No one who has read the Ha’aretz columnist Ari Shavit’s book, My Promised Land, will doubt that he writes with both hands. His analysis takes the reader from the late 19th-century through the eyes of real people and dumps shovel-loads of blame on both Jews and Arabs in equal proportions. We arrive at the end weighed down by the enormity of the baggage that both sides bring to the current peace negotiations and there will be no quick and easy resolution to the 70-year conflict.
On the one hand, his account of the magnificence and chutzpah of the Zionist vision stirs deep passionate emotions of pride and gratitude for those generations who devoted their lives to establishing and building a Jewish homeland.
On the other hand, his account of the Naqba of 1948 through the eyes of individual Palestinians, coupled with the ongoing Palestinian tragedy, calls for a fair and just, two-state solution.
However, the abiding message that I came away with, after hearing Jonathan Freedland interview Ari Shavit at Jewish Book Week last week, was his challenge to both Israelis and diaspora Jews, to ensure that Israel remains a Jewish and democratic state.
Shavit argues the case by insisting that “Jewish and democratic” requires the obvious need to deal with the occupation but his main and overriding message is that this is not the palliative that solves the problem.
His accumulation of personal stories clearly demonstrates the need for Israel to succeed in delivering a state that provides fundamental equality and social justice for all its citizens regardless of tribe, religion, gender and cultural background.
His is the uncomfortable message of a journey that has only just started to reach the foothills of a long march. His is no easy and superficial message of hope, but a deep cry for openness, charity and tolerance and a recognition that Israel cannot live by the sword alone in securing its long-term survival.
Whether Kerry, Netanyahu and Abbas deliver a peace treaty or not, New Israel Fund recognises that its work will be even more important in the years ahead. Over the years, we have helped create some 800 organisations that have been instrumental in challenging wrongs and encouraging change.
Women’s rights, including our work with Charedi and Bedouin women, are changing old traditional ways of life and delivering enormous social and economic improvement for many Israelis.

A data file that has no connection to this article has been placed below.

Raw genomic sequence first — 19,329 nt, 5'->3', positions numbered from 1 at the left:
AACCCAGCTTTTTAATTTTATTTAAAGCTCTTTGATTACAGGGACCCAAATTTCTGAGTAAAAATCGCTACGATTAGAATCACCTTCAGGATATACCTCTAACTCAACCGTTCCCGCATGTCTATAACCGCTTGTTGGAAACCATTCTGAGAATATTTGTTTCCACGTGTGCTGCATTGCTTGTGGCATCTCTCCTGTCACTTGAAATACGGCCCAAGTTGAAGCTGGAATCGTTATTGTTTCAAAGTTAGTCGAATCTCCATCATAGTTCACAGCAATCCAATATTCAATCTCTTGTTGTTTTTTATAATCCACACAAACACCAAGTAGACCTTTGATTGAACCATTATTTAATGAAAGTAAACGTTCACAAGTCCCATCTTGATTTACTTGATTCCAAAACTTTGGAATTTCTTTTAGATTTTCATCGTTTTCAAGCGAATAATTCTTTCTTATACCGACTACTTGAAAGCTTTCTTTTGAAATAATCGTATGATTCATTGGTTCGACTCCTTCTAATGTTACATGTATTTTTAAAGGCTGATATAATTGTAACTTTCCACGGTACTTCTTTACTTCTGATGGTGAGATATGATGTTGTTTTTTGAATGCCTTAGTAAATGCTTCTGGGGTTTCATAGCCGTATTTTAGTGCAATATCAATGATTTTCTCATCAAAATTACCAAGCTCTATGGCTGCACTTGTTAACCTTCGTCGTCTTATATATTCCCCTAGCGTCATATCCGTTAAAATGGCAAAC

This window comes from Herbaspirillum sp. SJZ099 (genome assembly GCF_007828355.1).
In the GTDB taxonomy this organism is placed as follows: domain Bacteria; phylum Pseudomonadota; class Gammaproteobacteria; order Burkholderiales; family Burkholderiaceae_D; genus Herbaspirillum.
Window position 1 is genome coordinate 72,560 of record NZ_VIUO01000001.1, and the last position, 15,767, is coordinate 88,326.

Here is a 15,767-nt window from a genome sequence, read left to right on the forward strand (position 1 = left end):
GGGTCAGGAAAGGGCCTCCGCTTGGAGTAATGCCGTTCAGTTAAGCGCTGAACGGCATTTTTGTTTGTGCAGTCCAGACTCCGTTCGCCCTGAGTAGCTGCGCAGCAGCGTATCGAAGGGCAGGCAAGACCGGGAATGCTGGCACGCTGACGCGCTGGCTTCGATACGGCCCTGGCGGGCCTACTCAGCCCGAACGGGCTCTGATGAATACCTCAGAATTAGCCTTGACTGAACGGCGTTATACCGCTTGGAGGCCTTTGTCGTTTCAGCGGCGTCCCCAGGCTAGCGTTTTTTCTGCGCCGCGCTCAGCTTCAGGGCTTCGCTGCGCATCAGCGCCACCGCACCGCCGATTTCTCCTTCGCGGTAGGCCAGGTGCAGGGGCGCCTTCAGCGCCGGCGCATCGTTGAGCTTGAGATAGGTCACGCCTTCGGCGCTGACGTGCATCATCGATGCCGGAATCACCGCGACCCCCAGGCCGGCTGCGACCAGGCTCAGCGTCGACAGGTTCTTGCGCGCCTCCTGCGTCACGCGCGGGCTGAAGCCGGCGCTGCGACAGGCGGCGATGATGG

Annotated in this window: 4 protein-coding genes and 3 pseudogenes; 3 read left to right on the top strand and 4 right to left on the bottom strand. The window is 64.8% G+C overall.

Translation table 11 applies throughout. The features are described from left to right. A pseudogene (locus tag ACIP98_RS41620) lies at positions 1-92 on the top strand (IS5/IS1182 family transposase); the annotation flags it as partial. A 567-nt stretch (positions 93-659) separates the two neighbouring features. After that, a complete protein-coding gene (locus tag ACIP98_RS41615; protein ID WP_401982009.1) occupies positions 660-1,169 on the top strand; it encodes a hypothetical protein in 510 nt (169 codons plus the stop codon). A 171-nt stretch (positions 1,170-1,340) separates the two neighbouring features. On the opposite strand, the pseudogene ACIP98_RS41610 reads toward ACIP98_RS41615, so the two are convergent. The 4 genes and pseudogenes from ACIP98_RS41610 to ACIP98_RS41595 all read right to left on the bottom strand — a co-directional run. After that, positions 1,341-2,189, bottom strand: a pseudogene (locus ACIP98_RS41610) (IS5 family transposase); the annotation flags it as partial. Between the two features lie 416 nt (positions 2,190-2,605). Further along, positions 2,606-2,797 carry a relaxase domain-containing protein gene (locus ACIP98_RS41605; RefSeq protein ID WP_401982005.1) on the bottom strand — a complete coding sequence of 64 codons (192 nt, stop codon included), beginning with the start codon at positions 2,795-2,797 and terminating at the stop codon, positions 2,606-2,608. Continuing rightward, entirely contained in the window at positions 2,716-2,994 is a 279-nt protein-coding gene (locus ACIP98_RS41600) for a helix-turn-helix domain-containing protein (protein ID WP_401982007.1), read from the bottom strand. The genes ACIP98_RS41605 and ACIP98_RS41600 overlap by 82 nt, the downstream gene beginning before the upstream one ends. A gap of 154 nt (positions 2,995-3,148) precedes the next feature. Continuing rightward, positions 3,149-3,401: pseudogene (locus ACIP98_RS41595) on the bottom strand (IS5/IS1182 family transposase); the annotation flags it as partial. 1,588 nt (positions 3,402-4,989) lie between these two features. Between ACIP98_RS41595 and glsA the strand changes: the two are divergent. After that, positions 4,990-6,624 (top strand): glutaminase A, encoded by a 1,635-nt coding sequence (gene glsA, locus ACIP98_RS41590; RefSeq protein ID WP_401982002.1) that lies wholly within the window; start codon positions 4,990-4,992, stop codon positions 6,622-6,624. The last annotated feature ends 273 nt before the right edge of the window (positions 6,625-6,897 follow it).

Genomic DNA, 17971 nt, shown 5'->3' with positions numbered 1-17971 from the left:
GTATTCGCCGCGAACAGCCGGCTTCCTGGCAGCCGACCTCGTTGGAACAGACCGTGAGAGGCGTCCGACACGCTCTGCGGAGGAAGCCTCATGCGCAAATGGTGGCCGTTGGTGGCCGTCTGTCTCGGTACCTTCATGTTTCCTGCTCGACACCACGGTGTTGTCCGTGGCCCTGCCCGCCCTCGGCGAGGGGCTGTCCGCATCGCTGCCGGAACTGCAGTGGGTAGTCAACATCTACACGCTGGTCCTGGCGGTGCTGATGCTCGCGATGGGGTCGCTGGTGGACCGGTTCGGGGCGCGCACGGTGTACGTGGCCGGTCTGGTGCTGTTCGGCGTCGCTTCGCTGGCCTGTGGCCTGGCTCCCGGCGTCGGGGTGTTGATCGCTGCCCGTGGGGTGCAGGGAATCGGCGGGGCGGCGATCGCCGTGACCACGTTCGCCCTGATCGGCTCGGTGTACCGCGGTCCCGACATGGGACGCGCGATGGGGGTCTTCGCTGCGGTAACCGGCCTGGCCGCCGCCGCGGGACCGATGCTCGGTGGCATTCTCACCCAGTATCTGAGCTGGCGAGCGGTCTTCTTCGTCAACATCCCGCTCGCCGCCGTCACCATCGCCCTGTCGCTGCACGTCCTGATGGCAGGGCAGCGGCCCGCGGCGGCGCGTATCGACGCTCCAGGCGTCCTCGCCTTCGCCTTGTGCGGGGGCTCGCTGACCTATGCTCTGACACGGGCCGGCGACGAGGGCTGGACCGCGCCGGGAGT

The fight for religious pluralism is vital in putting to rights the political deal-making that has delivered a social order completely out of touch with today’s realities and needs. Our work with Israel’s minorities is critical in delivering a society that will stand a chance to be at peace with itself whatever happens outside its borders.
However, all of this now needs to come together in a cohesive working blueprint, which we at NIF are committed to providing through further funding and development of strategic thought leadership.
We will increase our work in building a strong political, pluralistic and vibrant democracy from municipal to national level. We have to focus our funds and grantees on structurally narrowing the economic gap between rich and poor that has seen Israel right at the bottom of the OECD tables.
We have to nurture the increasing political moves towards religious pluralism and ensure inclusive citizenship for all, while maintaining the state’s Jewish identity.
My thanks go to Ari Shavit for disappointing the reader. His ending is no upbeat promise that God or fate will smile benevolently on Israel. He argues that the future is in our hands.
In the short term it may well depend on Jabotinsky’s “ring of iron”. However, the necessary burden will become an increasingly urgent need to answer the difficult questions at the future heart of the state.
The only answer that bears contemplating is committing ourselves wholeheartedly to supporting Israelis who are working tirelessly to deliver equality and social justice for all of Israel’s citizens and by so doing prove the enlightened possibility of being both Jewish and democratic.